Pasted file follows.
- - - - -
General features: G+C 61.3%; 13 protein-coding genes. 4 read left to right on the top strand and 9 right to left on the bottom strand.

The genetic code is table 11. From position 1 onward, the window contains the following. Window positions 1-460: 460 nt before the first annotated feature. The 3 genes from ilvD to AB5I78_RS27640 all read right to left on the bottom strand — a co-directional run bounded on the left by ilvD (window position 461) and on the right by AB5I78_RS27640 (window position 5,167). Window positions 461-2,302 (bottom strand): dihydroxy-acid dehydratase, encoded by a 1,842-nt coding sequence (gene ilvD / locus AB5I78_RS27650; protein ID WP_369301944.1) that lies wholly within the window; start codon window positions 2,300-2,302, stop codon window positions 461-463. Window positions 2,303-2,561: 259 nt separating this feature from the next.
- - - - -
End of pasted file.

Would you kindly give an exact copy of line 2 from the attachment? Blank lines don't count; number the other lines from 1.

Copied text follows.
The genetic code is table 11. From position 1 onward, the window contains the following. Window positions 1-460: 460 nt before the first annotated feature. The 3 genes from ilvD to AB5I78_RS27640 all read right to left on the bottom strand — a co-directional run bounded on the left by ilvD (window position 461) and on the right by AB5I78_RS27640 (window position 5,167). Window positions 461-2,302 (bottom strand): dihydroxy-acid dehydratase, encoded by a 1,842-nt coding sequence (gene ilvD / locus AB5I78_RS27650; protein ID WP_369301944.1) that lies wholly within the window; start codon window positions 2,300-2,302, stop codon window positions 461-463. Window positions 2,303-2,561: 259 nt separating this feature from the next.